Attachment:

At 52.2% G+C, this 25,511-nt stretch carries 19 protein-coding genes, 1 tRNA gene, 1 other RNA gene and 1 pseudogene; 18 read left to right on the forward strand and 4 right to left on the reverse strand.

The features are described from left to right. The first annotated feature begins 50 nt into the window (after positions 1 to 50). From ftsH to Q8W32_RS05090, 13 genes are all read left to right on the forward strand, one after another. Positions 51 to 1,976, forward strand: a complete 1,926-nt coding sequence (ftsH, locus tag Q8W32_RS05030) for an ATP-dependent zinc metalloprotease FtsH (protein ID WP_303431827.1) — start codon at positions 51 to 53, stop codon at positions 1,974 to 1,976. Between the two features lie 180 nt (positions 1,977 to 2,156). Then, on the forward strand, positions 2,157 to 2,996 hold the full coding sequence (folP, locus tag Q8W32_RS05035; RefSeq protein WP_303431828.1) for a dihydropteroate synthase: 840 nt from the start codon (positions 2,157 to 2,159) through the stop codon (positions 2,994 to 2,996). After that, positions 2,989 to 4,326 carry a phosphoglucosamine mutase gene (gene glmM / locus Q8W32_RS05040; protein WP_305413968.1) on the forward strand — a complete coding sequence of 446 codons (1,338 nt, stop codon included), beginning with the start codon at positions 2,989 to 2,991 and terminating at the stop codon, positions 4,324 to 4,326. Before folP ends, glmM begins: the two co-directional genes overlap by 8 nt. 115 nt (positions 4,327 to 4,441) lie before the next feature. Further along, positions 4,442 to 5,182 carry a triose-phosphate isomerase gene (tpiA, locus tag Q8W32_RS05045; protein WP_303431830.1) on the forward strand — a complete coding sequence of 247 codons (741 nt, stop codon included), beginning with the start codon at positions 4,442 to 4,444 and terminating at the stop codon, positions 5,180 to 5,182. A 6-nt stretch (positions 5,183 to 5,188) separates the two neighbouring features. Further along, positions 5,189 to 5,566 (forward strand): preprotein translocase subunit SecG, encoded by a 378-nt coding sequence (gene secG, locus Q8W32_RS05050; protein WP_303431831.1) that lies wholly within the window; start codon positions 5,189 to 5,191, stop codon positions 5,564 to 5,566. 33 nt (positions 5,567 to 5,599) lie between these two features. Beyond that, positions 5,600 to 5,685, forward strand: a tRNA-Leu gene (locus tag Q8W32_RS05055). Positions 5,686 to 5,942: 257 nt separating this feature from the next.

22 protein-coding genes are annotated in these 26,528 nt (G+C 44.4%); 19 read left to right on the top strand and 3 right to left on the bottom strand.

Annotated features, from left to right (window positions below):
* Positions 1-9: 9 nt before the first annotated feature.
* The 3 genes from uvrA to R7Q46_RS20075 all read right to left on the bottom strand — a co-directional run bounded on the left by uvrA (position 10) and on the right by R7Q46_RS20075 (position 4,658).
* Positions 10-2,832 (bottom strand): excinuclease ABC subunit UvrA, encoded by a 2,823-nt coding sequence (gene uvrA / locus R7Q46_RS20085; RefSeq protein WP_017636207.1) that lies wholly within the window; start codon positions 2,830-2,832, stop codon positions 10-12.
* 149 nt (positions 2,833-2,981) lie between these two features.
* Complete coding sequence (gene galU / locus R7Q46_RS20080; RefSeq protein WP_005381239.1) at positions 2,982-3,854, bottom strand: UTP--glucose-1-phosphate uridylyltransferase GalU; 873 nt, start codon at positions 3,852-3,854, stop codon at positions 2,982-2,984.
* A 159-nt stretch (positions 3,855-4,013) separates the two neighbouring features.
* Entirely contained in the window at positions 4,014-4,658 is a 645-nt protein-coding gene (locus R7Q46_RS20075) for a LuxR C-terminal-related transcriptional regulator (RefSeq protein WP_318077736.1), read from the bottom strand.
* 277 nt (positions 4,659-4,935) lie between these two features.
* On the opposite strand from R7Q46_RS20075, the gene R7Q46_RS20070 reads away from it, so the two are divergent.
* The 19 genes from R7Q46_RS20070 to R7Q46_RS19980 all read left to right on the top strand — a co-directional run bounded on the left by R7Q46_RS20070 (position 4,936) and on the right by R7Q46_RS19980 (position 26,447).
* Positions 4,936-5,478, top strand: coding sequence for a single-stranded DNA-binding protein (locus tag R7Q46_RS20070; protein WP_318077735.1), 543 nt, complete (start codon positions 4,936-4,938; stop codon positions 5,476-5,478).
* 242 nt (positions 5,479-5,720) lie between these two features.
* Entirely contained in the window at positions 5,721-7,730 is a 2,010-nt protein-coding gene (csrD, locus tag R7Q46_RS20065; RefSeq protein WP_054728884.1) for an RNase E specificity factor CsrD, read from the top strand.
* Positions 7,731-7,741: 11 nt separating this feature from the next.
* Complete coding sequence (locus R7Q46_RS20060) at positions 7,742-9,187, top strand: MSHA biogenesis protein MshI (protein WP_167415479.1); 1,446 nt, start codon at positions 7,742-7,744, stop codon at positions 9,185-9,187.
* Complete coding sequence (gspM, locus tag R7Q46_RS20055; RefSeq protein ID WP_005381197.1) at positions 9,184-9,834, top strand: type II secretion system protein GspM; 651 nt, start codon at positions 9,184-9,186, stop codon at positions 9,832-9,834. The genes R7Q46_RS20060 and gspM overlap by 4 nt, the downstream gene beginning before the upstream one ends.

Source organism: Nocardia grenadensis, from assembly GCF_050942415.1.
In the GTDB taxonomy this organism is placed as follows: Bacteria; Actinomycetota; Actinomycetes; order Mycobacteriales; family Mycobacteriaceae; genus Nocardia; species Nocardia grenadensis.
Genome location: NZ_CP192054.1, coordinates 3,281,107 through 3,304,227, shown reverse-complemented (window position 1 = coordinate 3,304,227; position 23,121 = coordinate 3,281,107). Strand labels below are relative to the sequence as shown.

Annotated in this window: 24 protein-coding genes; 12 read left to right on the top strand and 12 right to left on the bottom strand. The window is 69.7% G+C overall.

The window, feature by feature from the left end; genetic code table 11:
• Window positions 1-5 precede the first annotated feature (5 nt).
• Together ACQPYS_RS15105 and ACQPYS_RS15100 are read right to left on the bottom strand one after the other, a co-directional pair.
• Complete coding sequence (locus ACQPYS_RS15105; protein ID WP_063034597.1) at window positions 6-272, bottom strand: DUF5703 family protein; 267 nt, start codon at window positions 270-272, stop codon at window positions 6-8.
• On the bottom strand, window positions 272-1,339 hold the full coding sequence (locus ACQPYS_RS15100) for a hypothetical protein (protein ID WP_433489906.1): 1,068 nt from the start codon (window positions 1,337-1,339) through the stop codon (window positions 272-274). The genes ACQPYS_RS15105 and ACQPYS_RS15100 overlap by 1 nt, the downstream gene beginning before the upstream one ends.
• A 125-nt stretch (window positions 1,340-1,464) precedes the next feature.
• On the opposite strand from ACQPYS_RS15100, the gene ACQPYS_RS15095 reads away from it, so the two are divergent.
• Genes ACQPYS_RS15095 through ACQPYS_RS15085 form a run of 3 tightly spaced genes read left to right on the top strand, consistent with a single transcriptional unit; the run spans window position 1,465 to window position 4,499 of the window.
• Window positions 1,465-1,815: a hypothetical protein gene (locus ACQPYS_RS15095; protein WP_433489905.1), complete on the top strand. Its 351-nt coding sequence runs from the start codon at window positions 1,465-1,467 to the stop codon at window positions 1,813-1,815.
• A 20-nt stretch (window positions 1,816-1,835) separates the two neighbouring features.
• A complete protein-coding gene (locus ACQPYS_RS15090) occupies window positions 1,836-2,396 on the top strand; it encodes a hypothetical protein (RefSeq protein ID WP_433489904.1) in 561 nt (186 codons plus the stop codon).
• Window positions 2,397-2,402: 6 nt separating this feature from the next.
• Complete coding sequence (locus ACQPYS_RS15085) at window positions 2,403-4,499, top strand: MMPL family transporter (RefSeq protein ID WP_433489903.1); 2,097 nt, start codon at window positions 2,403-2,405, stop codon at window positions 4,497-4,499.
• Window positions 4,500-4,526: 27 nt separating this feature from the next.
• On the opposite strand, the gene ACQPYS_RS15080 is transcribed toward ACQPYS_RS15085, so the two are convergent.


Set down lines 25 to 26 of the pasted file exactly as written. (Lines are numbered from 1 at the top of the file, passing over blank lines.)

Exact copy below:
The window, feature by feature from the left end; genetic code table 11:
• Window positions 1-5 precede the first annotated feature (5 nt).